Brooks Koepka fires up at reporter over LIV golf furore: 'That sucks'

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Brooks Koepka hit out in frustration after being asked for his thoughts on the LIV Golf series ahead of the US Open. Pic: AAP
Brooks Koepka hit out in frustration after being asked for his thoughts on the LIV Golf series ahead of the US Open. Pic: AAP

Brooks Koepka has snapped at a reporter after being asked a question about the controversial LIV Golf series.

Koepka sat down for a press conference ahead of the year's third major at The Country Club in Massachusetts, but was left bristling when asked about last week's inaugural event in the Saudi-backed breakaway competition.

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The four-time major winner ripped the new controversial rebel series and slammed reporters for asking about it in a tetchy exchange ahead of the US Open.

“I haven’t given it that much thought. I don’t understand,” a clearly frustrated Koepka said.

“I’m trying to focus on the US Open, man. I legitimately don’t get it. I’m tired of the conversations, I’m tired of all this stuff.

“Like I said, y’all are throwing a black cloud over the US Open. I think that sucks.

"I actually do feel bad for them for once because it’s a sh*t situation. We’re here to play, and you are talking about an event that happened last week.”

Koepka’s connection to the LIV Golf series is stronger than most who stuck with the PGA Tour, with his younger brother playing in last week's inaugural event at Centurion.

Chase Koepka opted to join the Saudi Arabian-backed league and competed in the first event last weekend - finishing in 37th place.

“I love my brother. I support him in anything he does,” Brooks Koepka said simply. “That’s family, I’ll always love and support him, so whatever he does, I’m cheering for him.”

Koepka will try to pick up his ninth PGA Tour win in Massachusetts, and his third UUS Open title after back-to-back victories in 2017 and 2018.

Pictured right is Brooks Koepka during a practice round before the US Open.
Brooks Koepka (R) and his coach look on from the eighth tee during a practice round before the US Open. Pic: Getty

The World No.19 hasn't played since the PGA Championship last month, where he finished in a tie for 55th.

As he said multiple times, discussion heading into the third major championship of the season has been largely dominated by LIV Golf — which has led to plenty of controversy and suspensions from the PGA Tour.

Phil Mickelson, who has drawn plenty of backlash for supporting the league, was asked almost exclusively about it earlier this week.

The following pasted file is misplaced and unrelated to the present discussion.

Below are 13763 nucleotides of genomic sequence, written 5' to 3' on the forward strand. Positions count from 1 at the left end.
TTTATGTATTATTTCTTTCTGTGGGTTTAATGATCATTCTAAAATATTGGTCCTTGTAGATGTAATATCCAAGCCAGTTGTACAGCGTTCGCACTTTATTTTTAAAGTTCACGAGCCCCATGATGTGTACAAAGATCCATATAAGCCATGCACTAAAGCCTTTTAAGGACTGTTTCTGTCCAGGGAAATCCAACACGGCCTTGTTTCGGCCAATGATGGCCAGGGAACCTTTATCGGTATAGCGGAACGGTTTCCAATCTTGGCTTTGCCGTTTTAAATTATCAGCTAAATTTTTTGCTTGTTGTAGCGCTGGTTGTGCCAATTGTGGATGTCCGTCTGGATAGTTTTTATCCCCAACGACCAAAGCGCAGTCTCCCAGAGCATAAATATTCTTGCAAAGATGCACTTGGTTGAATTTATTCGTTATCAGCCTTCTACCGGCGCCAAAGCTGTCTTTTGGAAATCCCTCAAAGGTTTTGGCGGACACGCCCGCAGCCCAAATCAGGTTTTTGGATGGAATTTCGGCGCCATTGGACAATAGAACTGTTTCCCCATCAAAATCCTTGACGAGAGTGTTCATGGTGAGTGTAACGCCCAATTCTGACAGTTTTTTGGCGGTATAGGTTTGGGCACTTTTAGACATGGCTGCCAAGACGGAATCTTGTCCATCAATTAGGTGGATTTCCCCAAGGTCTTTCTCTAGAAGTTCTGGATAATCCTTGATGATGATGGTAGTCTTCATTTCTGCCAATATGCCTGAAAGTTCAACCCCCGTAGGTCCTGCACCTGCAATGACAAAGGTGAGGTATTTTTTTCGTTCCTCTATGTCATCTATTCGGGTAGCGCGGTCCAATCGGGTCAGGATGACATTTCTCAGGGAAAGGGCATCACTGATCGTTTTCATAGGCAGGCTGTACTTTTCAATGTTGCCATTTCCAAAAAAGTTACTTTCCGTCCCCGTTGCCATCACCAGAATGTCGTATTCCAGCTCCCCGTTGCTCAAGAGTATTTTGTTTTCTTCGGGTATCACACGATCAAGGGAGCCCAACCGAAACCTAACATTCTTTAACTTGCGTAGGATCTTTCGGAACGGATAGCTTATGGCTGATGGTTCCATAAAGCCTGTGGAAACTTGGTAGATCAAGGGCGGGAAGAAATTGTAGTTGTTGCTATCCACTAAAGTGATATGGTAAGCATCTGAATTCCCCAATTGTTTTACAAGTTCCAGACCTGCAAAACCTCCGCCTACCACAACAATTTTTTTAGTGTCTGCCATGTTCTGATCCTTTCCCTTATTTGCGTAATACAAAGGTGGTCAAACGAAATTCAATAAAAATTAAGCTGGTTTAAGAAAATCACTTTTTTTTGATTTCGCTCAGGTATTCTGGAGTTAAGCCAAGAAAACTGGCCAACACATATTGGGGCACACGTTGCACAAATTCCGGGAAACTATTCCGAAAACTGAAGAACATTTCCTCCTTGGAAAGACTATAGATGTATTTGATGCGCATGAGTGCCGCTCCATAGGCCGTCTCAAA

Rory McIlroy, Jon Rahm throw support behind PGA Tour

Rory McIlroy, who won last week's Canadian Open and immediately threw shade at LIV’s CEO Greg Norman, criticised it - and the players who are copping widespread backlash for joining the Saudi-backed competition - again on Tuesday morning.

“My dad said to me a long time ago, once you make your bed, you lie in it, and they've made their bed,” McIlroy said.

“That’s their decision, and they have to live with that.”

McIlroy says he owes it to himself to uphold the ideals that golf pioneers such as Jack Nicklaus and Arnold Palmer - who were instrumental in the early days of the PGA Tour - helped foster.

“The PGA Tour was created by people and tour players that came before us, the likes of Jack Nicklaus, Arnold Palmer. They created something and worked hard for something, and I hate to see all the players that came before us and all the hard work that they've put in just come out to be nothing," he said.

“I hope I'm still building on my legacy. “It’s very important to me. It means a lot, going back to history and tradition and putting your name on trophies that have the legends of the game on them. That's really cool, and that's something that money can't buy.

“Legacy, reputation, at the end of the day, that's all you have. You strip everything away, and you're left with how you made people feel and what people thought of you. That is important to me.”

Defending US Open champion Jon Rahm also gave his backing to the PGA Tour and insisted there were more important things about golf, than money.

“I want to play against the best in the world in a format that's been going on for hundreds of years,” Rahm said.

“That's what I want to see. Money is great, but when (his wife) Kelley and I started talking about it, we're like, will our lifestyle change if I got $400 million? No, it will not change one bit.

“Truth be told, I could retire right now with what I've made and live a very happy life and not play golf again. So I've never really played the game of golf for monetary reasons. I play for the love of the game, and I want to play against the best in the world.

"I've always been interested in history and legacy, and right now the PGA Tour has that. There's meaning when you win the Memorial Championship. There's meaning when you win Arnold Palmer's event at Bay Hill.”

with agencies

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